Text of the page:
I write far more eloquently than I speak.

Not always – the longer I’ve known you for, the more likely it is that my brain has wired a path for me to follow in order to communicate with you effortlessly – but in general. Being interrupted can derail me in fairly easily in non-professional settings (it’s as if there’s a switch somewhere inside of me that can flip into the ‘off’ setting the second it determines that my livelihood is not in danger).

There are few simple things that make me happier than banter, whether written or out loud. Something about a rapid-fire back and forth, especially when it’s the kind of unexpectedly funny that makes you laugh alone to yourself later on, brings me insurmountable joy. I’ve made many friends this way.

And yet somehow I find myself stuttering and fidgeting and faltering in face-to-face conversation. My brain knows exactly what it is that I want to say and my mouth simply will not cooperate. And the longer it goes on for, the worse it becomes.

It’s not important what’s going on inside my head, just that it is a lot.

It’s not always about making friends, and it’s not always bad – I’m sure that more often than not it isn’t even noticeable to others. Sometimes it’s just… strange.

Like when I assume that everyone will understand my often incomprehensible sense of humor that grew in a vortex of internet fads and memes that burnt out faster than comet trails.

When I point at a crumpled paper bag tumbling down the side of the road and say “me”.

When I say “okay love you bye!” to the IT guy on the phone (and he says it back instinctively).

When the nurse doing my labs struggles to find a good vein and my reaction catches her off guard:

As I’ve grown older (and so believe me, I am eager to see how the trend continues) I have found it easier to let silences drag on.

It’s not always possible; sometimes professionalism requires a grin-and-bear-it approach that doesn’t allow for non-responsiveness. Sometimes those around you are so resistant to silence that they will push you to fill it in whatever way you can.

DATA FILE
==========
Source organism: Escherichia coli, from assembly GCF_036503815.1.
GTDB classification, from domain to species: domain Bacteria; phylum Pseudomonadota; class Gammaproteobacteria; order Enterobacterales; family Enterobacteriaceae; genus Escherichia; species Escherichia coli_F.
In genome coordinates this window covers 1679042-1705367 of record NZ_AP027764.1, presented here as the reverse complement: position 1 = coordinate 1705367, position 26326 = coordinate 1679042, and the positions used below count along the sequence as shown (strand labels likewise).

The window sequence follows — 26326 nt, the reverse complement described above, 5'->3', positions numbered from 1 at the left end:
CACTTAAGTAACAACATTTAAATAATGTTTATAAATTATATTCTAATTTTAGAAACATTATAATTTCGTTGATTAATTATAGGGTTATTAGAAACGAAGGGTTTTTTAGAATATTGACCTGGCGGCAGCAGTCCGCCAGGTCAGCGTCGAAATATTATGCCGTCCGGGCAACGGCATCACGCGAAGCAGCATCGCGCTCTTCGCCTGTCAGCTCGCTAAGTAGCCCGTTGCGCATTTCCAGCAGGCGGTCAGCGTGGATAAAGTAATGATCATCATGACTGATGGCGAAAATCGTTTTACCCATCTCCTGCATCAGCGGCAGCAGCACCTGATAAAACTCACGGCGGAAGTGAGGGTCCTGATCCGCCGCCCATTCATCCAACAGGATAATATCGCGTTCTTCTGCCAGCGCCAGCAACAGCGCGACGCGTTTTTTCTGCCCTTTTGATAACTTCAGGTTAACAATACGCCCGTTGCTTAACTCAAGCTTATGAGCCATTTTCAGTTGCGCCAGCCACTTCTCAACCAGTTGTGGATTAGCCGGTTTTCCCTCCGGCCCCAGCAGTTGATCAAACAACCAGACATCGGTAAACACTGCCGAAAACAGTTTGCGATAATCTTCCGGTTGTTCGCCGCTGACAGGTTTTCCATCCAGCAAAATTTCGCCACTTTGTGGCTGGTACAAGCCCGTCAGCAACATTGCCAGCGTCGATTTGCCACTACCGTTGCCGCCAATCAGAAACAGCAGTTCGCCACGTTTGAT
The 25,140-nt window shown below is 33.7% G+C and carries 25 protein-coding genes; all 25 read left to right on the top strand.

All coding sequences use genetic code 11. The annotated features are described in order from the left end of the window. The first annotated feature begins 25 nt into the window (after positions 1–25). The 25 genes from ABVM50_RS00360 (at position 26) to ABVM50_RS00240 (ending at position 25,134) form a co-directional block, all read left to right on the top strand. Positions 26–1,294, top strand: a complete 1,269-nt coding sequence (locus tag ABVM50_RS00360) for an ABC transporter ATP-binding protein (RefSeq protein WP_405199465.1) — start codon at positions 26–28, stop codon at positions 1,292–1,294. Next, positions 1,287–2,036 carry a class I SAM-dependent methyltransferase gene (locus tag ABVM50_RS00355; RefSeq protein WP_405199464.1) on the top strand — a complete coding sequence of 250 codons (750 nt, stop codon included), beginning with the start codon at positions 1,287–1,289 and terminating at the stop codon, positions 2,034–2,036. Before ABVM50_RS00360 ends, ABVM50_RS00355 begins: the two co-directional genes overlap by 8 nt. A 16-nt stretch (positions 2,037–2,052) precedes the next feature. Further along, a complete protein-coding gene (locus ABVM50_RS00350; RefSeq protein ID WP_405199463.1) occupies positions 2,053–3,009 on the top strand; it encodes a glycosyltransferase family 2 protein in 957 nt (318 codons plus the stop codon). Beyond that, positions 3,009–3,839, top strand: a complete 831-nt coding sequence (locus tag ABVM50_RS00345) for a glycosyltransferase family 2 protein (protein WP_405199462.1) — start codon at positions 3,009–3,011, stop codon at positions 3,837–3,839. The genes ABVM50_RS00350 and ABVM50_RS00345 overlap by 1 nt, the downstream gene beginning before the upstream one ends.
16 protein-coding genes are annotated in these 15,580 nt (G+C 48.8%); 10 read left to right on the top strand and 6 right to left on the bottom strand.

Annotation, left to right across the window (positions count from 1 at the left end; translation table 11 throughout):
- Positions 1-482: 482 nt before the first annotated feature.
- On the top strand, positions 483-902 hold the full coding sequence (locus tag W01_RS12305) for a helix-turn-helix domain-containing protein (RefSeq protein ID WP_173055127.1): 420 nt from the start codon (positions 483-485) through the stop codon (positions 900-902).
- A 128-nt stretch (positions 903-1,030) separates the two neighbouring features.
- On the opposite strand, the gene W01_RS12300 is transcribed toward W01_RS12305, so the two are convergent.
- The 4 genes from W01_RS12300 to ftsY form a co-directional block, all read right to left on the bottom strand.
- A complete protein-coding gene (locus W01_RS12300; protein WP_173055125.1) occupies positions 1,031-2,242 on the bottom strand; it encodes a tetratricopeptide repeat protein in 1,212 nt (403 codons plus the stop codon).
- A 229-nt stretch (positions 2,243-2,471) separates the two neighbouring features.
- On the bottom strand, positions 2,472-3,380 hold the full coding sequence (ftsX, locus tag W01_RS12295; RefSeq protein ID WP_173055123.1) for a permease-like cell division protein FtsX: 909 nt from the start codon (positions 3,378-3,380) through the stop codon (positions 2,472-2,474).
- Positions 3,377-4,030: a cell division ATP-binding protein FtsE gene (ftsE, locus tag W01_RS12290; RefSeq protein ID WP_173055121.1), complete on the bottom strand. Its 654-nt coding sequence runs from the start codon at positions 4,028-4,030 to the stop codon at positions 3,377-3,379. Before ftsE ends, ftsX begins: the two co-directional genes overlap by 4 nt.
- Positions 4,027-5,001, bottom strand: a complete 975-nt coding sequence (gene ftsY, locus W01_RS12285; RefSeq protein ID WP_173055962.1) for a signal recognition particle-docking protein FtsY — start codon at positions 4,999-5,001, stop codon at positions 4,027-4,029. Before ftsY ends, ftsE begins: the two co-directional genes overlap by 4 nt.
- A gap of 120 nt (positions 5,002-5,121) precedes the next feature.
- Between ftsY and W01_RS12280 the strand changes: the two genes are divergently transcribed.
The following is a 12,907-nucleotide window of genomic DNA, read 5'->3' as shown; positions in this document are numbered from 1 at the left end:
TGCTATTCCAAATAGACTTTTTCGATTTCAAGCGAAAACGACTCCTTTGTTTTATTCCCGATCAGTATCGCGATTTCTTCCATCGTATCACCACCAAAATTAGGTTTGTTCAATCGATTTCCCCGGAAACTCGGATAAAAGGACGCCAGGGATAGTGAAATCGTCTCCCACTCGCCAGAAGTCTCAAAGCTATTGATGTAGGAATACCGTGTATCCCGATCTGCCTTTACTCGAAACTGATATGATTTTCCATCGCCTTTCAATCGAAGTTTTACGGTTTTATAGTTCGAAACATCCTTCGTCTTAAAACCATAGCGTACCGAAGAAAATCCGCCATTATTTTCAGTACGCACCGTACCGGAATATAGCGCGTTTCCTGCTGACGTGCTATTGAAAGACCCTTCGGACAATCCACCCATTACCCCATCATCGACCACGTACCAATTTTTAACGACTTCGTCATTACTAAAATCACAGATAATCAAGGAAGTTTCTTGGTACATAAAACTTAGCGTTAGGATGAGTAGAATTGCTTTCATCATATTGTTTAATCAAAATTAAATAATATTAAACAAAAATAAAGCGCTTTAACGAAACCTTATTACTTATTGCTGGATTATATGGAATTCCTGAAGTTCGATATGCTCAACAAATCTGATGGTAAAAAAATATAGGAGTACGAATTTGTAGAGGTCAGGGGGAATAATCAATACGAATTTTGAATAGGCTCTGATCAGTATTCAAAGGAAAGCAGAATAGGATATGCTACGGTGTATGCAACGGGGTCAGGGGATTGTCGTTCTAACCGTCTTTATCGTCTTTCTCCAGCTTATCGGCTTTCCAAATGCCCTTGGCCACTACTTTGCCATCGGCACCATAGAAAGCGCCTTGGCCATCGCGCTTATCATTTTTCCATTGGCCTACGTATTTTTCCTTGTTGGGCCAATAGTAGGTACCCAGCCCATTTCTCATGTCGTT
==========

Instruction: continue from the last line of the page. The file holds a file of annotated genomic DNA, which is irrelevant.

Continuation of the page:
Sometimes silence is uncomfortable.

But more often, it’s not.

The more comfortable you are with yourself, the more comfortable people tend to be around you. And if you’re comfortable with silence, with simply coexisting in a space together sometimes, you may find your relationships have grown stronger for it.

And as a bonus, that newfound comfort brings with it an ability to remove yourself from situations without feeling the need for half-arsed excuses.

And that is pretty freeing.


5 thoughts on “Silence

  1. No longer vibing, identifying this and doing something about it is important and I hope to someday get there. Love it ❤️

  2. Big, big fan of your sketches! You make me laugh out loud, literally. “Guess I don’t have any blood!” ?Can’t wait to keep reading!

  3. I get it! Although, I tend to break the silence more often than others, I figure that’s the best way to get to know people! You are very eloquent writing down your feelings and i enjoyed reading this blog ! Looking forward to reading more!

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